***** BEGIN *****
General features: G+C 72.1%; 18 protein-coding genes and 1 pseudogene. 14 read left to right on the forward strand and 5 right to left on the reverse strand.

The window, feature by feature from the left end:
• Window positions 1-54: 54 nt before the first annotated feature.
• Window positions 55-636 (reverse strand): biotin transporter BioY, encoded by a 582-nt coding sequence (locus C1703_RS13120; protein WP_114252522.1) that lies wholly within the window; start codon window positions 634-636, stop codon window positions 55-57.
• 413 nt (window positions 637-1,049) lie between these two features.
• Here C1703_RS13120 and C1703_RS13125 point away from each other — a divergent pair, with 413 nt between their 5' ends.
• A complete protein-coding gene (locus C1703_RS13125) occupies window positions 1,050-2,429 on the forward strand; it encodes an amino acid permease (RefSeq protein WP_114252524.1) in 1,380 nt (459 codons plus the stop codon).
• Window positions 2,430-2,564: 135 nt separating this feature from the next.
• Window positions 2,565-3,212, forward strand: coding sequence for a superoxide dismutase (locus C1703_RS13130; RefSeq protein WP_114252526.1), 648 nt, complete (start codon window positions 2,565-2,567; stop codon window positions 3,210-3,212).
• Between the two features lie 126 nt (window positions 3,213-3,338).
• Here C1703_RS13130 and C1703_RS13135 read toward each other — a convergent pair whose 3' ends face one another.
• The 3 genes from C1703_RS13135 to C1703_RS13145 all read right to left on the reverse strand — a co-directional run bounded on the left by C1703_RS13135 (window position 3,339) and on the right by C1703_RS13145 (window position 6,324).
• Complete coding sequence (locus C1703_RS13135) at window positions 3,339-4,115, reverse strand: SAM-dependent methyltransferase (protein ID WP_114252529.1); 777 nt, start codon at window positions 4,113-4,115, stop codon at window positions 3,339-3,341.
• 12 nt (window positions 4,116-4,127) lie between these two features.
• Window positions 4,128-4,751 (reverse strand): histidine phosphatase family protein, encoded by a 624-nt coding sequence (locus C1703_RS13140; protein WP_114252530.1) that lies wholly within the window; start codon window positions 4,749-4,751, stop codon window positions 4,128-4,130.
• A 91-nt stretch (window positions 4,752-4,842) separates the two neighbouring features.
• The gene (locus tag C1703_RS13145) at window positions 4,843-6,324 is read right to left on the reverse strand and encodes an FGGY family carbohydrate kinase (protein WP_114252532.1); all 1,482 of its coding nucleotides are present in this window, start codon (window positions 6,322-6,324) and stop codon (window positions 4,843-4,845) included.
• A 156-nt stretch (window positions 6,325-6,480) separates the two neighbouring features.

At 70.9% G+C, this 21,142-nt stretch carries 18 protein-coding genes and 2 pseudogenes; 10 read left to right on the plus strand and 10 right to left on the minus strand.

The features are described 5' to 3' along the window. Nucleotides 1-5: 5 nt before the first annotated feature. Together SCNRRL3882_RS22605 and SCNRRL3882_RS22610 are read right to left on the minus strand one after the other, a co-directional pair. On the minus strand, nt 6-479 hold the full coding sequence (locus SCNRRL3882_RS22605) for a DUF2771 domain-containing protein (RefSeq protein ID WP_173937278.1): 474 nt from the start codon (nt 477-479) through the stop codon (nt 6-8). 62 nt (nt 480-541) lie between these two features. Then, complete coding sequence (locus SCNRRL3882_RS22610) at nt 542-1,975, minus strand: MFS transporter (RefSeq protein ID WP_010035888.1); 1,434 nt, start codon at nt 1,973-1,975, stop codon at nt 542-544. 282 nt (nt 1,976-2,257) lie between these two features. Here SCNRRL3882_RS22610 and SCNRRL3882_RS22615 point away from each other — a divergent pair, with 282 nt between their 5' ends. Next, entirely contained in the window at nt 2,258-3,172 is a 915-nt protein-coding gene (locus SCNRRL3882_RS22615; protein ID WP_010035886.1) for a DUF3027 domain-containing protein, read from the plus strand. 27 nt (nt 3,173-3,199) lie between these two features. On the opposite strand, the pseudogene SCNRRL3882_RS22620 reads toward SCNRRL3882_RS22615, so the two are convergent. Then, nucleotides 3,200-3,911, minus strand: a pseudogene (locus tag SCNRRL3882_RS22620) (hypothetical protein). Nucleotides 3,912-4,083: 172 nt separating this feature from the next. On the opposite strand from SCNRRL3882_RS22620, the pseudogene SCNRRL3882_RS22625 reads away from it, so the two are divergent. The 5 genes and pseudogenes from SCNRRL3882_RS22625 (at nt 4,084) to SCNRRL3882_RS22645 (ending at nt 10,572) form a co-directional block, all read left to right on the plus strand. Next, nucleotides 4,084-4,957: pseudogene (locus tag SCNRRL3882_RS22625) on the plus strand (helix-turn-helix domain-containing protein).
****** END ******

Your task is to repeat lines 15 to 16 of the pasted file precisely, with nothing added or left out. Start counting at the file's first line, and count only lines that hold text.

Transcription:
• Window positions 4,128-4,751 (reverse strand): histidine phosphatase family protein, encoded by a 624-nt coding sequence (locus C1703_RS13140; protein WP_114252530.1) that lies wholly within the window; start codon window positions 4,749-4,751, stop codon window positions 4,128-4,130.
• A 91-nt stretch (window positions 4,752-4,842) separates the two neighbouring features.